Ship Tracking Gone Awry
Vulnerabilities in AIS highlighted.
Ship Tracking Gone Awry: Reliance on AIS Data Undermines Maritime Security
Opinion piece by Ami Daniel, co-Founder and CEO, Windward
Ships have been sailing the oceans for millennia, but until very recently there was no tracking system in place to identify a ship’s location while at sea. And so, ships quite literally disappeared once they sailed out of sight, creating a critical information vacuum for security and intelligence organizations worldwide.
A system put into place by the International Maritime Organization (IMO) in 2002 began providing data on the whereabouts of ships at sea for the first time in history. The system, known as the Automatic Identification System (AIS), mandates that ships over 300GT, and all tankers and passenger ships, provide near-constant transmission of their key statistics – ship identity, position, vessel type, course and speed – to nearby ships and on-shore receiving base stations. Since the commercialization of micro and nano satellites in 2010 this data is also collected by commercial satellites and used by navies, coast guards, intelligence communities, customs and law enforcement agencies worldwide for the purposes of maritime domain awareness with its vastly important operational implications.
However, AIS has had two critically important yet little understood unintended consequences. The first is the birth of Maritime Big Data. Where once security agencies had an information vacuum – a dark screen – today’s AIS-equipped ships generate well over 100 million data points per day. And that number is expected to continue growing with changes to local and international regulation. In order to make sense of this data avalanche, security agencies must now employ deep analytical systems that can sift through the big data and identify the specific ships whose behavior is anomalous or suspicious based on past patterns, current behavior, shipping trends and regional sensitivities. Big Data is largely meaningless without Big Data analytics.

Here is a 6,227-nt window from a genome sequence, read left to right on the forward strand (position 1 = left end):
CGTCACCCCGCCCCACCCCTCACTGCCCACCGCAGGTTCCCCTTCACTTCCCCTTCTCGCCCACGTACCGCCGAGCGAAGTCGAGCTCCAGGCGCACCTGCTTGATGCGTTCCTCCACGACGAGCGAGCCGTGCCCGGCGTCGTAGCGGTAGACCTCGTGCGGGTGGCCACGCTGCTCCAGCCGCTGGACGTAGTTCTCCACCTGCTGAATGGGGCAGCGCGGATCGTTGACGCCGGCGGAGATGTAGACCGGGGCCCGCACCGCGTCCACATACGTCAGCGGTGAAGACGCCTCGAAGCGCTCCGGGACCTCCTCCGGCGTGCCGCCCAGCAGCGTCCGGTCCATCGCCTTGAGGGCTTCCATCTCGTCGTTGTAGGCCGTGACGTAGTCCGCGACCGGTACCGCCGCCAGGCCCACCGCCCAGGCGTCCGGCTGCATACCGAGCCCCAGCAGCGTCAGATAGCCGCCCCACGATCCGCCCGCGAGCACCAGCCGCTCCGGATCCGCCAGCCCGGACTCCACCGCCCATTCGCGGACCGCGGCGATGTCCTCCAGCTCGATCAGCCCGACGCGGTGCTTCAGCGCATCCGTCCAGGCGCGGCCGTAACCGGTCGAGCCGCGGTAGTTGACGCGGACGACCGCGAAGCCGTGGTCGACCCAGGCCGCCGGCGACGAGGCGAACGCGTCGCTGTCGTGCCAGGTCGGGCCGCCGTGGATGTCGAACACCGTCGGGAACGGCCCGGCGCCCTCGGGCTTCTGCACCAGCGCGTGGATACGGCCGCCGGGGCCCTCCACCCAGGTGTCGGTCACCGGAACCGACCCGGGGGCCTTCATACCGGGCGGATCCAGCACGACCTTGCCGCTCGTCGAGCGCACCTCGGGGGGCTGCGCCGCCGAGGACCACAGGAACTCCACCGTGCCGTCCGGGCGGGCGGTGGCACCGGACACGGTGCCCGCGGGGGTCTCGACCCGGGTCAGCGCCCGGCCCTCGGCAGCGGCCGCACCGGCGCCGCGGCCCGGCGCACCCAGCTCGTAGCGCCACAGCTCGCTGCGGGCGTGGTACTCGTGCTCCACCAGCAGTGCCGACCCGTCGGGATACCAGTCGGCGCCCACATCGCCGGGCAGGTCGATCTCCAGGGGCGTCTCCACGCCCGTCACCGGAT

More troubling, however, are the huge vulnerabilities of the AIS data. Because AIS was designed with safety in mind – to ensure that ships avoid collisions in bad weather or when a nearby ship is out of sight – its protocol involves a simple, and easily manipulated, exchange of electronic data via unsecured connections. What’s more, the reporting itself is based solely on the honors system: a ship is required to transmit its information, but there is no system to validate whether that information is accurate. A ship that identifies as a fishing vessel sailing to West Africa, for example, could be telling the truth. It could just as easily be a ship involved in smuggling activities and sailing to another destination.
And this goes well beyond anecdotal evidence. Windward recently published a research report that examines, for the first time, real-world AIS/satellite manipulation, the magnitude of the problem, and its far-reaching implications. According to our research, there are a variety of ways in which ships manipulate AIS data. The ‘top five’ methods include obscuring destinations by neglecting to transmit a ship’s final destination, ‘going dark’ by shutting off AIS transmissions, creating ‘ghost ships,’ and manipulating the GPS information.